The court decreed that only rulings made by Indian institutions would be seen as valid in the German manufacturer's attempt to stop Wind World (formerly Enercon India) from using its designs.
Enercon had been planning to seek arbitration in London in the hope that any decision made under the UK's stricter IP rules would be deemed applicable in India, but this has now been ruled out.
However, the judge did recognise that there is a valid and binding arbitration agreement between the two parties. Enercon welcomed this decision saying that Wind World had sought to avoid arbitration "at any cost".
The issue stems from the formation of the Enercon India (EIL) joint venture with Mumbai-based Mehra Group in the country in 1994.
The relationship between the two companies has become increasingly acrimonious since 2004 when a patent pact for the joint venture expired.
This reached a head in 2007, when Enercon's own representatives were effectively excluded from the board of EIL, which was rebranded as Wind World in 2012.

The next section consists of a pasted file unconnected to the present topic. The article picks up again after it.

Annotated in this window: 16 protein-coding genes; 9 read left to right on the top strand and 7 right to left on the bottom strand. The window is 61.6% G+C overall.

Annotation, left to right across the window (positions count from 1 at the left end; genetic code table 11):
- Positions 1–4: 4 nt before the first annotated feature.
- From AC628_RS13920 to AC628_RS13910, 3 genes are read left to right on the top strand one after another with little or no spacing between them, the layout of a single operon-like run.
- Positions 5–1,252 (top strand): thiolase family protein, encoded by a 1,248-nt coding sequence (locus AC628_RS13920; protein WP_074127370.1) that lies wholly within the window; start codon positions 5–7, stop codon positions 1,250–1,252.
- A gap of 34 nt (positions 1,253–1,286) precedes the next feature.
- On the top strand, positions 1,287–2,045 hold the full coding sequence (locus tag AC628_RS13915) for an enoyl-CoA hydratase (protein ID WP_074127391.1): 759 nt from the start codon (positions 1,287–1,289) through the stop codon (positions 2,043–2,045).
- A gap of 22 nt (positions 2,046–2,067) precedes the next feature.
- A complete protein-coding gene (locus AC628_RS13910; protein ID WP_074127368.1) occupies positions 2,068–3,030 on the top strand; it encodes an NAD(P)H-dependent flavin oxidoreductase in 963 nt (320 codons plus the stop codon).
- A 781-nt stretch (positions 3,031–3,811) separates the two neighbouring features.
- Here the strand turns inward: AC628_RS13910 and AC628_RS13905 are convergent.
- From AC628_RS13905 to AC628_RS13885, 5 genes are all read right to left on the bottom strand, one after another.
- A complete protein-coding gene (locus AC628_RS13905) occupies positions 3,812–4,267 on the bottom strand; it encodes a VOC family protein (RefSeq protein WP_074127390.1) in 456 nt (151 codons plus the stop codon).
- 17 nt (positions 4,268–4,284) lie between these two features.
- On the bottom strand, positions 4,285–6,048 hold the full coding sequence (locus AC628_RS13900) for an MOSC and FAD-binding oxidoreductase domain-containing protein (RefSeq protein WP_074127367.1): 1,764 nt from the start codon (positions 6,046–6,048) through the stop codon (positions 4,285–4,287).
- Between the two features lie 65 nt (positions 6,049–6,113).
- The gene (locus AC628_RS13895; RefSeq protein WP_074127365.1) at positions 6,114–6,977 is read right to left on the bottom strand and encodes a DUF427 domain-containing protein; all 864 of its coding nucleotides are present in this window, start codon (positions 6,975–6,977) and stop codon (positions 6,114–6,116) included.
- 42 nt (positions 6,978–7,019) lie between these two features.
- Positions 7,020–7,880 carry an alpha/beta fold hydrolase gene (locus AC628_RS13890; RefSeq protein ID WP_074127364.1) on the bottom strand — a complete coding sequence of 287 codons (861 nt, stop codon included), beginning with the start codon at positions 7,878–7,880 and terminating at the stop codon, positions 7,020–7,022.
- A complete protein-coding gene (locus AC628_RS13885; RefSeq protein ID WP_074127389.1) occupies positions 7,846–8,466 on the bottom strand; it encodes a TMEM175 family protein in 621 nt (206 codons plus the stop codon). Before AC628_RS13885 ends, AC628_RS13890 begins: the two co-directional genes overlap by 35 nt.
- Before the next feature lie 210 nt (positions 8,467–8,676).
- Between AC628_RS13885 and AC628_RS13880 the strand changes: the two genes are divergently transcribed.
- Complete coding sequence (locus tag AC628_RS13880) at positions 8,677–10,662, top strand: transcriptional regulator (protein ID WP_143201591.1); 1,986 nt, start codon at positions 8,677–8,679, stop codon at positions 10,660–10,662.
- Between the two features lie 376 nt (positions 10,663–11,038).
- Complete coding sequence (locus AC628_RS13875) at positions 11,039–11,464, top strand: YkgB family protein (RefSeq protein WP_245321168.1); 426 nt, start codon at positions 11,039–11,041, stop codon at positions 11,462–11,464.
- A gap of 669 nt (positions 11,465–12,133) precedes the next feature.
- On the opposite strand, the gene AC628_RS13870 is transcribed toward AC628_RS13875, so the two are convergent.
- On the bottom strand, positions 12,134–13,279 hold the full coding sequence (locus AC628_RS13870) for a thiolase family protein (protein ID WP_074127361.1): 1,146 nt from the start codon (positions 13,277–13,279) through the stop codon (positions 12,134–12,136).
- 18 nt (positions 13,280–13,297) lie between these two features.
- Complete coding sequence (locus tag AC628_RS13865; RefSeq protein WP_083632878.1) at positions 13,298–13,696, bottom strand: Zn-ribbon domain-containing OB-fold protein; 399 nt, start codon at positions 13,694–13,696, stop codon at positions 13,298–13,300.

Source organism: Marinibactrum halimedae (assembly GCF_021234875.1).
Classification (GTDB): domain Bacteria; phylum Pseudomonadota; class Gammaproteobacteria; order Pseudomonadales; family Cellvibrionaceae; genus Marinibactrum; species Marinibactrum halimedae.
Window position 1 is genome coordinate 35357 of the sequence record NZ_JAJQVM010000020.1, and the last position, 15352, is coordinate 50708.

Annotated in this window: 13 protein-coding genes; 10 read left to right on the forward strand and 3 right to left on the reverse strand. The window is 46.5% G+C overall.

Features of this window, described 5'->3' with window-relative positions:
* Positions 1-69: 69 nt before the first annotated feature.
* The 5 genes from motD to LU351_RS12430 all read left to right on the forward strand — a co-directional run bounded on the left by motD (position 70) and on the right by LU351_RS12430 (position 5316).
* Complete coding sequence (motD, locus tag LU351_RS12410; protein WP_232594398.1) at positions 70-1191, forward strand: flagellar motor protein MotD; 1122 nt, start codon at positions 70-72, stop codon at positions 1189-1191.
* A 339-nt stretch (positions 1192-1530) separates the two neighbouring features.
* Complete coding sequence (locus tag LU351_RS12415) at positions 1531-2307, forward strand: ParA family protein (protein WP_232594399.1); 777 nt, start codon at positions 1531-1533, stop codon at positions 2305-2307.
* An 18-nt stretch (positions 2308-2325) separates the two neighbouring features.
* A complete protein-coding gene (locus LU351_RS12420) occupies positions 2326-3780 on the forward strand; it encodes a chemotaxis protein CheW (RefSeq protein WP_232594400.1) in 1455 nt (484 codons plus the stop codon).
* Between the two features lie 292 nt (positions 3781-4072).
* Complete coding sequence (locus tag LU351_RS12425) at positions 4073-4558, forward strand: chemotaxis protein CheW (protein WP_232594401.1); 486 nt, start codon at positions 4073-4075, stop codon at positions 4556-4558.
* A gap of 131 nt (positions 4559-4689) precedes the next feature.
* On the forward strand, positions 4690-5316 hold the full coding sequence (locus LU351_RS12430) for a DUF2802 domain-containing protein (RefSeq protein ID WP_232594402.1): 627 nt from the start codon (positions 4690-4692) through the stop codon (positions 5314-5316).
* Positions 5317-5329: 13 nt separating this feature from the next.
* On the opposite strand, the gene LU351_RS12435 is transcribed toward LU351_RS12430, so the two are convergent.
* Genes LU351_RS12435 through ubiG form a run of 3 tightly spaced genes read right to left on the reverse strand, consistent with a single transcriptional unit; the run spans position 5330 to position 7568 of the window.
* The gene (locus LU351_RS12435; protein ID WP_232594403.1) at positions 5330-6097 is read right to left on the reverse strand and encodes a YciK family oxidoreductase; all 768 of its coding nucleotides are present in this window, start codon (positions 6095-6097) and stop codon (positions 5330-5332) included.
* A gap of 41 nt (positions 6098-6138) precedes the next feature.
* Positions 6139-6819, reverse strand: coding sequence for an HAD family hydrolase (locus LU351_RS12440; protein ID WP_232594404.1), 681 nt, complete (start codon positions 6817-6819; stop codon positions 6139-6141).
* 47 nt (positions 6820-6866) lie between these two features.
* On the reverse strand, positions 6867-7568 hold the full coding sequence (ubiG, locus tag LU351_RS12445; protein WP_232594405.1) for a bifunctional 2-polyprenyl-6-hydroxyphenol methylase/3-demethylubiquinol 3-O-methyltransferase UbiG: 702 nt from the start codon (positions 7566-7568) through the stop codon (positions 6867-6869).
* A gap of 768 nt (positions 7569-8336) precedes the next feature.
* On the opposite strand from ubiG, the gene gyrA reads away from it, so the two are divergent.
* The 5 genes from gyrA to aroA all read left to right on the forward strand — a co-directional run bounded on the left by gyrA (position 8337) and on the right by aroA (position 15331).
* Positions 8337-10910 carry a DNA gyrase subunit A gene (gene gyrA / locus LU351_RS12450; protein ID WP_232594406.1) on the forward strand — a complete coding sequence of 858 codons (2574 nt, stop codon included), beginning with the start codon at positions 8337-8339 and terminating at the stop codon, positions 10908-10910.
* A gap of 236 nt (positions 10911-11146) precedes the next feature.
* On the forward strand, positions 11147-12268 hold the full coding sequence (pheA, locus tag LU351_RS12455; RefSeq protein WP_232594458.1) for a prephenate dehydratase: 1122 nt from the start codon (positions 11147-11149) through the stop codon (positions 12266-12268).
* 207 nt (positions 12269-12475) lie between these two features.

Since then, co-operation between the two companies has stopped and Enercon has disowned the 800kW turbines being built by Wind World.
In 2011, India's patent court declared 12 Enercon-owned patents to be void. Although the patents are registered with authorities in Europe, Canada and the US, the board dismissed them as "demonstrating lack of novelty" and "representing no real innovation."
The Indian company changed its name in 2013, dropping any reference to Enercon, in a move that was interpreted as a conciliation to Enercon.
Last year Wind World took the position of number one turbine manufacturer in India from Suzlon. In 2012, the company installed 454MW in the country.